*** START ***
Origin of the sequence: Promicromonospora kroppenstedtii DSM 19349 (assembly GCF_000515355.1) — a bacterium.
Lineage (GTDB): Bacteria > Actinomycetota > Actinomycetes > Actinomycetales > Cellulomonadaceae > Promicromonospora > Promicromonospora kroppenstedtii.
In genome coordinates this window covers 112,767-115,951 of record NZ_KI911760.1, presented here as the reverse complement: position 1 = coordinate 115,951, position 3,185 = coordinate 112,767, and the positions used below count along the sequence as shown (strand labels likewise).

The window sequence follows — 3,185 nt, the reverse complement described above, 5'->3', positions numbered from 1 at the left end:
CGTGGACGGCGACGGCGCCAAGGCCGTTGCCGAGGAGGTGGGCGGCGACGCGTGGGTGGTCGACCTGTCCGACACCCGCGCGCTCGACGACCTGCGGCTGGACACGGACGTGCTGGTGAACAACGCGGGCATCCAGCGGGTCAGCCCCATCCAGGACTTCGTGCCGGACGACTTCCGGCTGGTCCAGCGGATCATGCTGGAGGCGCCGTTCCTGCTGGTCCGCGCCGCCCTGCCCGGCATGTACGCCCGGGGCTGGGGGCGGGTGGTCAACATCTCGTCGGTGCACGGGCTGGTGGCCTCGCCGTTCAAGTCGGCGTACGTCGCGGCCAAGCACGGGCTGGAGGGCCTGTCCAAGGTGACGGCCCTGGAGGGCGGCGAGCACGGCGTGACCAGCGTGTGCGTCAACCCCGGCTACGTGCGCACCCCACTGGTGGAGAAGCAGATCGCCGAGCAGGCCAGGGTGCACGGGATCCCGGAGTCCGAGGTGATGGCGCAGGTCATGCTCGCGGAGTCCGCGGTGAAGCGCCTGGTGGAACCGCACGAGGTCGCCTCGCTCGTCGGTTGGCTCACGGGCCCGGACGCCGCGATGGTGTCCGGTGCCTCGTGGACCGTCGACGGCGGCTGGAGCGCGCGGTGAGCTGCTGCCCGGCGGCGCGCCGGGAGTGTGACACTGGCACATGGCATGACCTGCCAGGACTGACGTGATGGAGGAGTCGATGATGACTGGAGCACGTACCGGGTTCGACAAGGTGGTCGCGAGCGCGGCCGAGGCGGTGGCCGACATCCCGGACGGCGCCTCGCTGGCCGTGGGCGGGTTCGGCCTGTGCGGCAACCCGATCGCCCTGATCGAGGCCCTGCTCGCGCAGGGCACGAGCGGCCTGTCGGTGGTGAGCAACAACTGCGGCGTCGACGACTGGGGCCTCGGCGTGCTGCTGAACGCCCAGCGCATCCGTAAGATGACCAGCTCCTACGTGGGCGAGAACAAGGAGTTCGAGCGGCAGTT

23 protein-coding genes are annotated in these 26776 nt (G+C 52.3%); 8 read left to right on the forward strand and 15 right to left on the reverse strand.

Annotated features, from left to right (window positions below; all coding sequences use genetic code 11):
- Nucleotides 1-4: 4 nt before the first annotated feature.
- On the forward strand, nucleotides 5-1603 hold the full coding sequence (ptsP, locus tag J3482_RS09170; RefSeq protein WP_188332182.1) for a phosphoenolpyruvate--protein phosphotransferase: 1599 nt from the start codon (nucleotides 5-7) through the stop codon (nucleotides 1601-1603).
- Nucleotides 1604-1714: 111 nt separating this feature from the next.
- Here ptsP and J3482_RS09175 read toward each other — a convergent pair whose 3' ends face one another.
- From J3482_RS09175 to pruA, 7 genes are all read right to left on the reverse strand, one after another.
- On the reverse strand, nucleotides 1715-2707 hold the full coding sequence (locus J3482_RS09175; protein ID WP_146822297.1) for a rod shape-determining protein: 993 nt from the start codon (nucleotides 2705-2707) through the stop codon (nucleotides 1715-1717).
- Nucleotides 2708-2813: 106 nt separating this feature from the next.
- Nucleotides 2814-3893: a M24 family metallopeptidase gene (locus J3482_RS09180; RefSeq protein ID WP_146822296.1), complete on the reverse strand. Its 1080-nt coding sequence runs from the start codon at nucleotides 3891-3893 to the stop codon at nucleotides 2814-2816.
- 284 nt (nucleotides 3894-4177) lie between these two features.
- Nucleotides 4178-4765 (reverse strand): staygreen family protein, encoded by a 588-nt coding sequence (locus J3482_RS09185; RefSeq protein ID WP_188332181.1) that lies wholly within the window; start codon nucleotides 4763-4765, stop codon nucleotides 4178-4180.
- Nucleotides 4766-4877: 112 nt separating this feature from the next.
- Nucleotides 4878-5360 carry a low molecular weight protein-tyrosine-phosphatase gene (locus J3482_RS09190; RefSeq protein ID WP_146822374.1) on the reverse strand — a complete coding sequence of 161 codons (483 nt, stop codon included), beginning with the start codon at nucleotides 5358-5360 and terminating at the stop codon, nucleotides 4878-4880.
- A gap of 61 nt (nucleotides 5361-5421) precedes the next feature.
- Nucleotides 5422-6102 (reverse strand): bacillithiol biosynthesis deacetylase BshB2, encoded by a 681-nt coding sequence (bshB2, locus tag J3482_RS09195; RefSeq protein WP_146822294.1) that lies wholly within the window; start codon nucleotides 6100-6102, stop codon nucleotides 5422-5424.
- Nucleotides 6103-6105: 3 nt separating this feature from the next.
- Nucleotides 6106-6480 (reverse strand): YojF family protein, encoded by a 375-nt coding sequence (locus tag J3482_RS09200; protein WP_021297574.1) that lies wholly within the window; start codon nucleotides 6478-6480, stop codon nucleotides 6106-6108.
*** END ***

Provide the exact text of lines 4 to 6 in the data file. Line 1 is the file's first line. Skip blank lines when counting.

The window sequence follows — 3,185 nt, the reverse complement described above, 5'->3', positions numbered from 1 at the left end:
CGTGGACGGCGACGGCGCCAAGGCCGTTGCCGAGGAGGTGGGCGGCGACGCGTGGGTGGTCGACCTGTCCGACACCCGCGCGCTCGACGACCTGCGGCTGGACACGGACGTGCTGGTGAACAACGCGGGCATCCAGCGGGTCAGCCCCATCCAGGACTTCGTGCCGGACGACTTCCGGCTGGTCCAGCGGATCATGCTGGAGGCGCCGTTCCTGCTGGTCCGCGCCGCCCTGCCCGGCATGTACGCCCGGGGCTGGGGGCGGGTGGTCAACATCTCGTCGGTGCACGGGCTGGTGGCCTCGCCGTTCAAGTCGGCGTACGTCGCGGCCAAGCACGGGCTGGAGGGCCTGTCCAAGGTGACGGCCCTGGAGGGCGGCGAGCACGGCGTGACCAGCGTGTGCGTCAACCCCGGCTACGTGCGCACCCCACTGGTGGAGAAGCAGATCGCCGAGCAGGCCAGGGTGCACGGGATCCCGGAGTCCGAGGTGATGGCGCAGGTCATGCTCGCGGAGTCCGCGGTGAAGCGCCTGGTGGAACCGCACGAGGTCGCCTCGCTCGTCGGTTGGCTCACGGGCCCGGACGCCGCGATGGTGTCCGGTGCCTCGTGGACCGTCGACGGCGGCTGGAGCGCGCGGTGAGCTGCTGCCCGGCGGCGCGCCGGGAGTGTGACACTGGCACATGGCATGACCTGCCAGGACTGACGTGATGGAGGAGTCGATGATGACTGGAGCACGTACCGGGTTCGACAAGGTGGTCGCGAGCGCGGCCGAGGCGGTGGCCGACATCCCGGACGGCGCCTCGCTGGCCGTGGGCGGGTTCGGCCTGTGCGGCAACCCGATCGCCCTGATCGAGGCCCTGCTCGCGCAGGGCACGAGCGGCCTGTCGGTGGTGAGCAACAACTGCGGCGTCGACGACTGGGGCCTCGGCGTGCTGCTGAACGCCCAGCGCATCCGTAAGATGACCAGCTCCTACGTGGGCGAGAACAAGGAGTTCGAGCGGCAGTT

23 protein-coding genes are annotated in these 26776 nt (G+C 52.3%); 8 read left to right on the forward strand and 15 right to left on the reverse strand.